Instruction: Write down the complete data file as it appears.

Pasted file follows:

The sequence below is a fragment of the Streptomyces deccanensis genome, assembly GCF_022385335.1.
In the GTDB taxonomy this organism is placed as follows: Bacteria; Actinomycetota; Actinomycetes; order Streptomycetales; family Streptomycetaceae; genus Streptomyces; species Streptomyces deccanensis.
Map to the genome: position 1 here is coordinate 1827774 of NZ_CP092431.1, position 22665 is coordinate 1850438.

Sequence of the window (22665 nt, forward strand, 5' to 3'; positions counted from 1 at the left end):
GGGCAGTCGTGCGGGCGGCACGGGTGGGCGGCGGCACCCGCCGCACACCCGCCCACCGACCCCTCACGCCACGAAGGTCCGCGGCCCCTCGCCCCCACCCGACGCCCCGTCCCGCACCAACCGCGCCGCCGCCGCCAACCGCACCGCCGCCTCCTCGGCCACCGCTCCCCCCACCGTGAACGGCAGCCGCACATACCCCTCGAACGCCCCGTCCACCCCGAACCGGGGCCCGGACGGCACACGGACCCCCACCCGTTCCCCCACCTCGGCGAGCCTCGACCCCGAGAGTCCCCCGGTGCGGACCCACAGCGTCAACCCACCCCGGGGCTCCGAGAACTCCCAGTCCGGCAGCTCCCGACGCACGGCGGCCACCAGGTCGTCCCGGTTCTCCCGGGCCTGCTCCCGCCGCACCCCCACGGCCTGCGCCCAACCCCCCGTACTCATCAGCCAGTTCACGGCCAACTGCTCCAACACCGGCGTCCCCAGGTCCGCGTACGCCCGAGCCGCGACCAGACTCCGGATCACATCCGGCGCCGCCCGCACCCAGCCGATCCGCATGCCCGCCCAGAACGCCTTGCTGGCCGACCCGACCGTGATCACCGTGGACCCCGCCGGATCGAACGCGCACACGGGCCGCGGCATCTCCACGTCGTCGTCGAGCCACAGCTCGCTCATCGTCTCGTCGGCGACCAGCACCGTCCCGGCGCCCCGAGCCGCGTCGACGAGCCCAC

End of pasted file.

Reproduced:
The sequence below is a fragment of the Streptomyces deccanensis genome, assembly GCF_022385335.1.
In the GTDB taxonomy this organism is placed as follows: Bacteria; Actinomycetota; Actinomycetes; order Streptomycetales; family Streptomycetaceae; genus Streptomyces; species Streptomyces deccanensis.
Map to the genome: position 1 here is coordinate 1827774 of NZ_CP092431.1, position 22665 is coordinate 1850438.

Sequence of the window (22665 nt, forward strand, 5' to 3'; positions counted from 1 at the left end):
GGGCAGTCGTGCGGGCGGCACGGGTGGGCGGCGGCACCCGCCGCACACCCGCCCACCGACCCCTCACGCCACGAAGGTCCGCGGCCCCTCGCCCCCACCCGACGCCCCGTCCCGCACCAACCGCGCCGCCGCCGCCAACCGCACCGCCGCCTCCTCGGCCACCGCTCCCCCCACCGTGAACGGCAGCCGCACATACCCCTCGAACGCCCCGTCCACCCCGAACCGGGGCCCGGACGGCACACGGACCCCCACCCGTTCCCCCACCTCGGCGAGCCTCGACCCCGAGAGTCCCCCGGTGCGGACCCACAGCGTCAACCCACCCCGGGGCTCCGAGAACTCCCAGTCCGGCAGCTCCCGACGCACGGCGGCCACCAGGTCGTCCCGGTTCTCCCGGGCCTGCTCCCGCCGCACCCCCACGGCCTGCGCCCAACCCCCCGTACTCATCAGCCAGTTCACGGCCAACTGCTCCAACACCGGCGTCCCCAGGTCCGCGTACGCCCGAGCCGCGACCAGACTCCGGATCACATCCGGCGCCGCCCGCACCCAGCCGATCCGCATGCCCGCCCAGAACGCCTTGCTGGCCGACCCGACCGTGATCACCGTGGACCCCGCCGGATCGAACGCGCACACGGGCCGCGGCATCTCCACGTCGTCGTCGAGCCACAGCTCGCTCATCGTCTCGTCGGCGACCAGCACCGTCCCGGCGCCCCGAGCCGCGTCGACGAGCCCAC